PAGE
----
Osip Mandelstam: the Soviet Jewish Poet Who Rejected Propaganda and Denunciations—and Dared to Mock Stalin

Aug. 10 2021

Born in Warsaw in 1899 to a well-to-do Jewish family, Osip Mandelstam grew up in St. Peterburg, and eventually became one of the greatest Russian-language poets of his day. Reviewing a recent collection of translations of his work, Sophie Pinkham analyzes Mandesltam’s poetry, which resisted the radical avant-garde style of the early Soviet era, even as it marked a decisive break with the trends popular in his youth. She also comments on his return to Jewish themes later in his career, after a period when Stalinist repression became more severe:

Mandelstam almost stopped writing poetry between 1926 and 1930. Many writers, including Boris Pasternak and [Isaac] Babel—[who, like Mandelstam, were born Jews]—found that their “muses went silent” in the tumult of the early Soviet years. But Mandelstam’s violent satirical essay “Fourth Prose,” written after he was pilloried by party-minded writers, set him writing poetry again. He had been attacked not only for his supposedly harmful retrograde tendencies but also for irrelevance—in other words, for his refusal to worship at the altar of the future. According to his wife’s memoirs, claims that Mandelstam was a has-been may, however, have saved his poems from being hunted down and destroyed.

Although in his early career, Mandelstam often seemed eager to distance himself from what he called the “Judaic chaos” of his childhood and from the stigma that led other writers to call him a “jewboy” behind his back, he now set this vitriolic parody against a proud reclamation of his Jewish identity: “I must insist that the writer’s trade as it has evolved in Europe and especially in Russia has nothing in common with the honorable title of Jew, of which I am proud.”

In 1933, horrified by the devastating famine the Communist regime had inflicted on his own people, Mandelstam committed what Pinkham calls “attempted suicide by poetry,” by composing a ditty mocking Stalin. He was arrested, eventually released, but never cowed:

His stubborn rejection of propaganda and enforced denunciations, his loyalty to poetry until death, is central to the saint-like status he attained in the canon of 20th-century Russian poets. In May 1938, not long after returning from exile, he was arrested again. This time he was sent to the labor camps in the Russian Far East. He died that winter, still in a transit camp.

Subscribe to Mosaic

Welcome to Mosaic

Subscribe now to get unlimited access to the best of Jewish thought and culture

Subscribe

Subscribe to Mosaic

Welcome to Mosaic

Subscribe now to get unlimited access to the best of Jewish thought and culture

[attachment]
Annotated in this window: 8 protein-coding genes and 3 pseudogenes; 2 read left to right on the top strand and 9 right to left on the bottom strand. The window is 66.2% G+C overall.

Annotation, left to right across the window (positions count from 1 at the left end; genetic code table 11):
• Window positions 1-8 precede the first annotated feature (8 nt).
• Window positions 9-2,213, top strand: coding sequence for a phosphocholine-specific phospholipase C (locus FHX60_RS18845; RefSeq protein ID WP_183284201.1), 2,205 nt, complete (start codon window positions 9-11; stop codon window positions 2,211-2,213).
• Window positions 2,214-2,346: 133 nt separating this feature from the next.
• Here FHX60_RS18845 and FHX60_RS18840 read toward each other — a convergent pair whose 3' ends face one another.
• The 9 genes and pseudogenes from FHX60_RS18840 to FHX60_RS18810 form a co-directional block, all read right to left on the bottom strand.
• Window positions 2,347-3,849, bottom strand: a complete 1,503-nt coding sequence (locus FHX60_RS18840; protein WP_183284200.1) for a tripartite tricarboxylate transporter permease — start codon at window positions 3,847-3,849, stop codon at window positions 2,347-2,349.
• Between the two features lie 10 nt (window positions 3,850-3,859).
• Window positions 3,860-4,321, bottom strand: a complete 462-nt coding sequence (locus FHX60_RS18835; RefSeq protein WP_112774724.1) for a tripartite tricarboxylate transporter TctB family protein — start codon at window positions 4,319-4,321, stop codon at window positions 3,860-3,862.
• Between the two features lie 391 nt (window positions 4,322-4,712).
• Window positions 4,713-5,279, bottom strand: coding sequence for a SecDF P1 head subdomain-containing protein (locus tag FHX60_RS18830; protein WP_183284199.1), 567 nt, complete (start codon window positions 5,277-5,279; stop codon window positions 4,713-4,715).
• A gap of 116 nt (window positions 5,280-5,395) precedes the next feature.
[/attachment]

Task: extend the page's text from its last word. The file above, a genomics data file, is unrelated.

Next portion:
Subscribe

Read more at Poetry Foundation

More about: Jewish literature, Joseph Stalin, Soviet Jewry

 

Will Tensions Rise between the U.S. and Israel?

Unlike his past many predecessors, President Joe Biden does not have a plan for solving the Israel-Palestinian conflict. Moreover, his administration has indicated its skepticism about renewing the 2015 nuclear deal with Iran. John Bolton nevertheless believes that there could be a collision between the new Benjamin Netanyahu-led Israeli government and the Biden White House:

In possibly his last term, Netanyahu’s top national-security priority will be ending, not simply managing, Iran’s threat. This is infinitely distant from Biden’s Iran policy, which venerates Barrack Obama’s inaugural address: “we will extend a hand if you are willing to unclench your fist.”

Tehran’s fist is today otherwise occupied, pummeling its own people. Still, it will continue menacing Israel and America unless and until the internal resistance finds ways to fracture the senior levels of Iran’s regular military and the Revolutionary Guards. Netanyahu undoubtedly sees Iran’s growing domestic turmoil as an opportunity for regime change, which Israel and others can facilitate. Simultaneously, Jerusalem can be preparing its military and intelligence services to attack Tehran’s nuclear program, something the White House simply refuses to contemplate seriously. Biden’s obsession with reviving the disastrous 2015 nuclear deal utterly blinds the White House to the potential for a more significant victory.

To make matters worse, Biden has just created a Washington-based position at the State Department, a “special representative for Palestinian affairs,” that has already drawn criticism in Israel both for the new position itself and for the person named to fill it. Advocated as one more step toward “upgrading” U.S. relations with the Palestinian Authority, the new position looks nearly certain to become the locus not of advancing American interests regarding the failed Authority, but of advancing the Authority’s interests within the Biden administration.

Subscribe to Mosaic

Welcome to Mosaic

Subscribe now to get unlimited access to the best of Jewish thought and culture

Subscribe

Subscribe to Mosaic

Welcome to Mosaic

Subscribe now to get unlimited access to the best of Jewish thought and culture

Subscribe

Read more at 19FortyFive

More about: Benjamin Netanyahu, Iran, Joe Biden, U.S.-Israel relationship